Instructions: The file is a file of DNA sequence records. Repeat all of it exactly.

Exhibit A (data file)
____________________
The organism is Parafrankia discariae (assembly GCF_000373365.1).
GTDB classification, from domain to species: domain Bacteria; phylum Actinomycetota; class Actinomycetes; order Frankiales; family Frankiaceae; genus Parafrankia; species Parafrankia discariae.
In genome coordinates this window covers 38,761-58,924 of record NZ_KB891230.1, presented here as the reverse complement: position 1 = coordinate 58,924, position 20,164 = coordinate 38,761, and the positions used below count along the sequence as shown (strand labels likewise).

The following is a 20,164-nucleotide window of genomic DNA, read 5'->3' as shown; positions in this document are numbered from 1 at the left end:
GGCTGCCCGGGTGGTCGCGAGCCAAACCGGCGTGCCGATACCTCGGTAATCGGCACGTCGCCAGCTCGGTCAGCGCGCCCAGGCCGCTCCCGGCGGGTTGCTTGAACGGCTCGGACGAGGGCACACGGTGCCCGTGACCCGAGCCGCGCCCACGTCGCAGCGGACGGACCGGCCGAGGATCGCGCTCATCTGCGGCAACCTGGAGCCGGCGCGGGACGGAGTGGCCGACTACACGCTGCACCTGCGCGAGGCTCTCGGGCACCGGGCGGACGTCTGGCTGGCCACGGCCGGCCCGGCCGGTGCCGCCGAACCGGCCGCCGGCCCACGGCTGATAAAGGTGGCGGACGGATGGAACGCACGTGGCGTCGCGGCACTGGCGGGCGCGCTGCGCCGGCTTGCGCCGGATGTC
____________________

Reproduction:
The organism is Parafrankia discariae (assembly GCF_000373365.1).
GTDB classification, from domain to species: domain Bacteria; phylum Actinomycetota; class Actinomycetes; order Frankiales; family Frankiaceae; genus Parafrankia; species Parafrankia discariae.
In genome coordinates this window covers 38,761-58,924 of record NZ_KB891230.1, presented here as the reverse complement: position 1 = coordinate 58,924, position 20,164 = coordinate 38,761, and the positions used below count along the sequence as shown (strand labels likewise).

The following is a 20,164-nucleotide window of genomic DNA, read 5'->3' as shown; positions in this document are numbered from 1 at the left end:
GGCTGCCCGGGTGGTCGCGAGCCAAACCGGCGTGCCGATACCTCGGTAATCGGCACGTCGCCAGCTCGGTCAGCGCGCCCAGGCCGCTCCCGGCGGGTTGCTTGAACGGCTCGGACGAGGGCACACGGTGCCCGTGACCCGAGCCGCGCCCACGTCGCAGCGGACGGACCGGCCGAGGATCGCGCTCATCTGCGGCAACCTGGAGCCGGCGCGGGACGGAGTGGCCGACTACACGCTGCACCTGCGCGAGGCTCTCGGGCACCGGGCGGACGTCTGGCTGGCCACGGCCGGCCCGGCCGGTGCCGCCGAACCGGCCGCCGGCCCACGGCTGATAAAGGTGGCGGACGGATGGAACGCACGTGGCGTCGCGGCACTGGCGGGCGCGCTGCGCCGGCTTGCGCCGGATGTC